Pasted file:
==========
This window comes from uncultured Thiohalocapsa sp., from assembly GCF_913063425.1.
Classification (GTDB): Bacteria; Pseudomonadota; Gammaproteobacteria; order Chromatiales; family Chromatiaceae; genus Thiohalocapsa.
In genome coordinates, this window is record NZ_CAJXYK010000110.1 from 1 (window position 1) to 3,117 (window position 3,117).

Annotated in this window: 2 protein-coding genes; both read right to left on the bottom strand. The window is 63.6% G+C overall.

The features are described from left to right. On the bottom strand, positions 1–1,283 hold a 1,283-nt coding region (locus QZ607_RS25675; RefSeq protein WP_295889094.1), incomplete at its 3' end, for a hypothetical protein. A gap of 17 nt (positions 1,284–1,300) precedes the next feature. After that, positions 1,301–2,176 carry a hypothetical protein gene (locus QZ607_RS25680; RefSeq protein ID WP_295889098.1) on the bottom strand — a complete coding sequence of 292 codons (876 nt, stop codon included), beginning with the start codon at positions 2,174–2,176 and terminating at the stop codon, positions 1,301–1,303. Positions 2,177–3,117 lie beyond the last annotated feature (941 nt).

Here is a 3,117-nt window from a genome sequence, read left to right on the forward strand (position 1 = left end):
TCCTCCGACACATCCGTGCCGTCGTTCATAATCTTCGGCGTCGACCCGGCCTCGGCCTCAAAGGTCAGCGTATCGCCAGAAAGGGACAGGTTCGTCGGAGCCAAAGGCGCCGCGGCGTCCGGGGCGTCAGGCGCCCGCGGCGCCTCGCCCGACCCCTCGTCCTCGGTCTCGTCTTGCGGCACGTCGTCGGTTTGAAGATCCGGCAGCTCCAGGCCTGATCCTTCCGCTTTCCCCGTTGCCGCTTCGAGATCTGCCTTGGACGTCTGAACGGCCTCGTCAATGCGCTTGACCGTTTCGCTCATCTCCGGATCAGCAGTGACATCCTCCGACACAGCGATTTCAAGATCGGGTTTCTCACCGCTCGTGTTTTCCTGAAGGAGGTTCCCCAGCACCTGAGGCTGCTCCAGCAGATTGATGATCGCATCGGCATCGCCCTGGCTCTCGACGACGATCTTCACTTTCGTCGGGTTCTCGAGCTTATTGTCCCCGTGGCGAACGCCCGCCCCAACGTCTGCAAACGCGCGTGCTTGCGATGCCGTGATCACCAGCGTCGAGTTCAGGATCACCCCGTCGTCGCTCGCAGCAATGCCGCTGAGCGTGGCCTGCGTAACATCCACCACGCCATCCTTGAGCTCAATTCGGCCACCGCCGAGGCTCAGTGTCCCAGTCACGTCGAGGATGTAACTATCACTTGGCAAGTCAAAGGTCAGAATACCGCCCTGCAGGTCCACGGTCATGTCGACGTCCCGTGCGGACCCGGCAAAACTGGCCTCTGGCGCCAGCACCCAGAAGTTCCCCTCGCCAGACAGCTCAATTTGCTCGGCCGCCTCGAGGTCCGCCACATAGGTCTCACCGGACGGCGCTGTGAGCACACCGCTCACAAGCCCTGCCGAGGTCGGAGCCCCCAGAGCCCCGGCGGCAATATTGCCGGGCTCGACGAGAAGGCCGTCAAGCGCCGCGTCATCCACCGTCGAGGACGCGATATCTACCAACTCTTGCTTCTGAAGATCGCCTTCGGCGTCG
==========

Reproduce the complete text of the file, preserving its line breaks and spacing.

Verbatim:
This window comes from uncultured Thiohalocapsa sp., from assembly GCF_913063425.1.
Classification (GTDB): Bacteria; Pseudomonadota; Gammaproteobacteria; order Chromatiales; family Chromatiaceae; genus Thiohalocapsa.
In genome coordinates, this window is record NZ_CAJXYK010000110.1 from 1 (window position 1) to 3,117 (window position 3,117).

Annotated in this window: 2 protein-coding genes; both read right to left on the bottom strand. The window is 63.6% G+C overall.

The features are described from left to right. On the bottom strand, positions 1–1,283 hold a 1,283-nt coding region (locus QZ607_RS25675; RefSeq protein WP_295889094.1), incomplete at its 3' end, for a hypothetical protein. A gap of 17 nt (positions 1,284–1,300) precedes the next feature. After that, positions 1,301–2,176 carry a hypothetical protein gene (locus QZ607_RS25680; RefSeq protein ID WP_295889098.1) on the bottom strand — a complete coding sequence of 292 codons (876 nt, stop codon included), beginning with the start codon at positions 2,174–2,176 and terminating at the stop codon, positions 1,301–1,303. Positions 2,177–3,117 lie beyond the last annotated feature (941 nt).

Here is a 3,117-nt window from a genome sequence, read left to right on the forward strand (position 1 = left end):
TCCTCCGACACATCCGTGCCGTCGTTCATAATCTTCGGCGTCGACCCGGCCTCGGCCTCAAAGGTCAGCGTATCGCCAGAAAGGGACAGGTTCGTCGGAGCCAAAGGCGCCGCGGCGTCCGGGGCGTCAGGCGCCCGCGGCGCCTCGCCCGACCCCTCGTCCTCGGTCTCGTCTTGCGGCACGTCGTCGGTTTGAAGATCCGGCAGCTCCAGGCCTGATCCTTCCGCTTTCCCCGTTGCCGCTTCGAGATCTGCCTTGGACGTCTGAACGGCCTCGTCAATGCGCTTGACCGTTTCGCTCATCTCCGGATCAGCAGTGACATCCTCCGACACAGCGATTTCAAGATCGGGTTTCTCACCGCTCGTGTTTTCCTGAAGGAGGTTCCCCAGCACCTGAGGCTGCTCCAGCAGATTGATGATCGCATCGGCATCGCCCTGGCTCTCGACGACGATCTTCACTTTCGTCGGGTTCTCGAGCTTATTGTCCCCGTGGCGAACGCCCGCCCCAACGTCTGCAAACGCGCGTGCTTGCGATGCCGTGATCACCAGCGTCGAGTTCAGGATCACCCCGTCGTCGCTCGCAGCAATGCCGCTGAGCGTGGCCTGCGTAACATCCACCACGCCATCCTTGAGCTCAATTCGGCCACCGCCGAGGCTCAGTGTCCCAGTCACGTCGAGGATGTAACTATCACTTGGCAAGTCAAAGGTCAGAATACCGCCCTGCAGGTCCACGGTCATGTCGACGTCCCGTGCGGACCCGGCAAAACTGGCCTCTGGCGCCAGCACCCAGAAGTTCCCCTCGCCAGACAGCTCAATTTGCTCGGCCGCCTCGAGGTCCGCCACATAGGTCTCACCGGACGGCGCTGTGAGCACACCGCTCACAAGCCCTGCCGAGGTCGGAGCCCCCAGAGCCCCGGCGGCAATATTGCCGGGCTCGACGAGAAGGCCGTCAAGCGCCGCGTCATCCACCGTCGAGGACGCGATATCTACCAACTCTTGCTTCTGAAGATCGCCTTCGGCGTCG